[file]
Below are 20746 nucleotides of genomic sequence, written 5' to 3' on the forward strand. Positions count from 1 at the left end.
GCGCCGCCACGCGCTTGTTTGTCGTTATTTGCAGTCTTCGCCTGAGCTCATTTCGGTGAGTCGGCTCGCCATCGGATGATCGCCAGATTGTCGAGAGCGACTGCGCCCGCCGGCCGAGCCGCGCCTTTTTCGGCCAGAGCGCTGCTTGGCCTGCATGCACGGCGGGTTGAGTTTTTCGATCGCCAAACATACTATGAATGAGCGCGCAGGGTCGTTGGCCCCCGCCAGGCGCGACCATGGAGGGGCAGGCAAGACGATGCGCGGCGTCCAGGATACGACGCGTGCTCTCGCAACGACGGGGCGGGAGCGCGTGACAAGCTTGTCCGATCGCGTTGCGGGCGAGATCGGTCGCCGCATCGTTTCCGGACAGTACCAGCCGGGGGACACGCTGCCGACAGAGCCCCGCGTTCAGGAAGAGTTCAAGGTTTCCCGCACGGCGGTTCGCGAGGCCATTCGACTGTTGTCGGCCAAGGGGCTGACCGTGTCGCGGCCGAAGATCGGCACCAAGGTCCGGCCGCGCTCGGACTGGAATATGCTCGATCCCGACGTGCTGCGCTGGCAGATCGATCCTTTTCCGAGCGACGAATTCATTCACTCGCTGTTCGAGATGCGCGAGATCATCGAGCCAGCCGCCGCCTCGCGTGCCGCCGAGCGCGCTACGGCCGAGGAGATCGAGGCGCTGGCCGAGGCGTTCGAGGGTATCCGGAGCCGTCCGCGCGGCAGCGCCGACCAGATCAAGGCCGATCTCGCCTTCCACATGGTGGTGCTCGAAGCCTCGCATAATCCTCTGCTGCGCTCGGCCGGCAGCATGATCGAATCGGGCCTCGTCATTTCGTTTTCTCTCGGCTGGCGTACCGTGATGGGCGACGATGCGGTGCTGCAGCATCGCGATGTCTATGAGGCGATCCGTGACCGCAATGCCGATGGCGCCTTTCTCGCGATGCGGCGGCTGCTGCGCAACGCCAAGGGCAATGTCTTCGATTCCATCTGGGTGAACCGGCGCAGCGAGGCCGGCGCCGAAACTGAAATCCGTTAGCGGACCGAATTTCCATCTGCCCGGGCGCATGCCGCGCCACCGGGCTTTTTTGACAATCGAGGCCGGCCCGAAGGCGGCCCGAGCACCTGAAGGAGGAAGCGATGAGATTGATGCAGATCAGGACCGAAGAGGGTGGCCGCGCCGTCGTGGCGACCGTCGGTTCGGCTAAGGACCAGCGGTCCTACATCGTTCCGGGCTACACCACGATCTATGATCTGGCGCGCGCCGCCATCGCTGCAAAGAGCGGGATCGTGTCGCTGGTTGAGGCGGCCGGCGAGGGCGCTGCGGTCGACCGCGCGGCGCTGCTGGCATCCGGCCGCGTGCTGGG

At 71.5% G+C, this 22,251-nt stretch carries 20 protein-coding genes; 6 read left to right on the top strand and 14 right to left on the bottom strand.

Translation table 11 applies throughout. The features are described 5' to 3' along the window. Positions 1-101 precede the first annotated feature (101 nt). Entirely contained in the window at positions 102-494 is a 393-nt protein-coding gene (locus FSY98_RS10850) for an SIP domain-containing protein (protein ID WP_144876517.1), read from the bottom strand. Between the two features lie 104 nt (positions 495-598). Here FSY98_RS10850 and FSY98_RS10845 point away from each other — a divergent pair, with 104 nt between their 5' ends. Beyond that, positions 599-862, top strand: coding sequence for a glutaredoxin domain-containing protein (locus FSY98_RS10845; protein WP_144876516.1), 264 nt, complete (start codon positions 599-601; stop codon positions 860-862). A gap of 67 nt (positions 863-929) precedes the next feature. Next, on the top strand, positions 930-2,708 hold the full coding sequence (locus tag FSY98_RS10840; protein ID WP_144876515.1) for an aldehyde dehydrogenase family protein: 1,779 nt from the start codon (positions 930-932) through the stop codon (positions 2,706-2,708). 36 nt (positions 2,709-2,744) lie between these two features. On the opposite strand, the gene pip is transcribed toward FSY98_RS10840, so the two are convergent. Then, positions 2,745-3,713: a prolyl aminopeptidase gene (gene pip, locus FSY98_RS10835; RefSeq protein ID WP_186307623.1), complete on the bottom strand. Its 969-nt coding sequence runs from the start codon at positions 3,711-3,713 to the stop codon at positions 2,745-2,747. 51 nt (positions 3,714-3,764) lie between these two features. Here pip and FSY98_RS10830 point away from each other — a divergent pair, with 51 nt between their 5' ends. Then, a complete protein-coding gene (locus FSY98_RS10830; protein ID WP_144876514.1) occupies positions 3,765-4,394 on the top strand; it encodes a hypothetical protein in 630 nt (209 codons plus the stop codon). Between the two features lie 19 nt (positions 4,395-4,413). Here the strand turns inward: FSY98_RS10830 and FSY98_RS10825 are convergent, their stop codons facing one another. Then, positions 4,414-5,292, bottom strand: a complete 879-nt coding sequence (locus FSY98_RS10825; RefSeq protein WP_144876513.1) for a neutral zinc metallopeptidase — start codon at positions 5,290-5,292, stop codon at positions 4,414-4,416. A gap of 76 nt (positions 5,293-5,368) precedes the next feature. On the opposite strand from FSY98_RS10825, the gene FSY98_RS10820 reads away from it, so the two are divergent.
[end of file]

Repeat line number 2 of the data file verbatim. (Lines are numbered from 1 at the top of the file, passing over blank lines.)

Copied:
GCGCCGCCACGCGCTTGTTTGTCGTTATTTGCAGTCTTCGCCTGAGCTCATTTCGGTGAGTCGGCTCGCCATCGGATGATCGCCAGATTGTCGAGAGCGACTGCGCCCGCCGGCCGAGCCGCGCCTTTTTCGGCCAGAGCGCTGCTTGGCCTGCATGCACGGCGGGTTGAGTTTTTCGATCGCCAAACATACTATGAATGAGCGCGCAGGGTCGTTGGCCCCCGCCAGGCGCGACCATGGAGGGGCAGGCAAGACGATGCGCGGCGTCCAGGATACGACGCGTGCTCTCGCAACGACGGGGCGGGAGCGCGTGACAAGCTTGTCCGATCGCGTTGCGGGCGAGATCGGTCGCCGCATCGTTTCCGGACAGTACCAGCCGGGGGACACGCTGCCGACAGAGCCCCGCGTTCAGGAAGAGTTCAAGGTTTCCCGCACGGCGGTTCGCGAGGCCATTCGACTGTTGTCGGCCAAGGGGCTGACCGTGTCGCGGCCGAAGATCGGCACCAAGGTCCGGCCGCGCTCGGACTGGAATATGCTCGATCCCGACGTGCTGCGCTGGCAGATCGATCCTTTTCCGAGCGACGAATTCATTCACTCGCTGTTCGAGATGCGCGAGATCATCGAGCCAGCCGCCGCCTCGCGTGCCGCCGAGCGCGCTACGGCCGAGGAGATCGAGGCGCTGGCCGAGGCGTTCGAGGGTATCCGGAGCCGTCCGCGCGGCAGCGCCGACCAGATCAAGGCCGATCTCGCCTTCCACATGGTGGTGCTCGAAGCCTCGCATAATCCTCTGCTGCGCTCGGCCGGCAGCATGATCGAATCGGGCCTCGTCATTTCGTTTTCTCTCGGCTGGCGTACCGTGATGGGCGACGATGCGGTGCTGCAGCATCGCGATGTCTATGAGGCGATCCGTGACCGCAATGCCGATGGCGCCTTTCTCGCGATGCGGCGGCTGCTGCGCAACGCCAAGGGCAATGTCTTCGATTCCATCTGGGTGAACCGGCGCAGCGAGGCCGGCGCCGAAACTGAAATCCGTTAGCGGACCGAATTTCCATCTGCCCGGGCGCATGCCGCGCCACCGGGCTTTTTTGACAATCGAGGCCGGCCCGAAGGCGGCCCGAGCACCTGAAGGAGGAAGCGATGAGATTGATGCAGATCAGGACCGAAGAGGGTGGCCGCGCCGTCGTGGCGACCGTCGGTTCGGCTAAGGACCAGCGGTCCTACATCGTTCCGGGCTACACCACGATCTATGATCTGGCGCGCGCCGCCATCGCTGCAAAGAGCGGGATCGTGTCGCTGGTTGAGGCGGCCGGCGAGGGCGCTGCGGTCGACCGCGCGGCGCTGCTGGCATCCGGCCGCGTGCTGGG